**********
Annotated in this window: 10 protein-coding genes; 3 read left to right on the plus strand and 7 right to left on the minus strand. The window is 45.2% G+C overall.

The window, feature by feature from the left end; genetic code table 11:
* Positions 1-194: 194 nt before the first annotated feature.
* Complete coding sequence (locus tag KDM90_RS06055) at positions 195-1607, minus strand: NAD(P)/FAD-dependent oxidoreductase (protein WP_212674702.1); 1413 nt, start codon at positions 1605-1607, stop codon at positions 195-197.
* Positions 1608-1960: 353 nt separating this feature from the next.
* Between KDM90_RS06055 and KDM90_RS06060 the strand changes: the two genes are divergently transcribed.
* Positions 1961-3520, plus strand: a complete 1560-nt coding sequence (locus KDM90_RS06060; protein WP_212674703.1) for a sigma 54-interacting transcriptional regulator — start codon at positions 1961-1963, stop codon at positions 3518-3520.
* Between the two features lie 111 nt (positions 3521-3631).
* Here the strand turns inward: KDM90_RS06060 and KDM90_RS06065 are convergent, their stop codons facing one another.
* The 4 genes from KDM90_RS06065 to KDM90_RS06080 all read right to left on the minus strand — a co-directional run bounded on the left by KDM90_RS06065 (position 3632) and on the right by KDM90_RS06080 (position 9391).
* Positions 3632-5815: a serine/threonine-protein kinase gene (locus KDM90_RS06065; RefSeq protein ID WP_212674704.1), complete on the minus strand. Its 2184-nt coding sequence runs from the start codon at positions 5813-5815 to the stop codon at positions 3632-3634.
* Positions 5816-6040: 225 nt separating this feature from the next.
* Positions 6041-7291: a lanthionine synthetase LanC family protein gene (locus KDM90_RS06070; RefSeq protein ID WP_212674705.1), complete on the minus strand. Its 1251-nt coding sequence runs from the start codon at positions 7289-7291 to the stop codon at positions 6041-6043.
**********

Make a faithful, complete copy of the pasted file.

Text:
Annotated in this window: 10 protein-coding genes; 3 read left to right on the plus strand and 7 right to left on the minus strand. The window is 45.2% G+C overall.

The window, feature by feature from the left end; genetic code table 11:
* Positions 1-194: 194 nt before the first annotated feature.
* Complete coding sequence (locus tag KDM90_RS06055) at positions 195-1607, minus strand: NAD(P)/FAD-dependent oxidoreductase (protein WP_212674702.1); 1413 nt, start codon at positions 1605-1607, stop codon at positions 195-197.
* Positions 1608-1960: 353 nt separating this feature from the next.
* Between KDM90_RS06055 and KDM90_RS06060 the strand changes: the two genes are divergently transcribed.
* Positions 1961-3520, plus strand: a complete 1560-nt coding sequence (locus KDM90_RS06060; protein WP_212674703.1) for a sigma 54-interacting transcriptional regulator — start codon at positions 1961-1963, stop codon at positions 3518-3520.
* Between the two features lie 111 nt (positions 3521-3631).
* Here the strand turns inward: KDM90_RS06060 and KDM90_RS06065 are convergent, their stop codons facing one another.
* The 4 genes from KDM90_RS06065 to KDM90_RS06080 all read right to left on the minus strand — a co-directional run bounded on the left by KDM90_RS06065 (position 3632) and on the right by KDM90_RS06080 (position 9391).
* Positions 3632-5815: a serine/threonine-protein kinase gene (locus KDM90_RS06065; RefSeq protein ID WP_212674704.1), complete on the minus strand. Its 2184-nt coding sequence runs from the start codon at positions 5813-5815 to the stop codon at positions 3632-3634.
* Positions 5816-6040: 225 nt separating this feature from the next.
* Positions 6041-7291: a lanthionine synthetase LanC family protein gene (locus KDM90_RS06070; RefSeq protein ID WP_212674705.1), complete on the minus strand. Its 1251-nt coding sequence runs from the start codon at positions 7289-7291 to the stop codon at positions 6041-6043.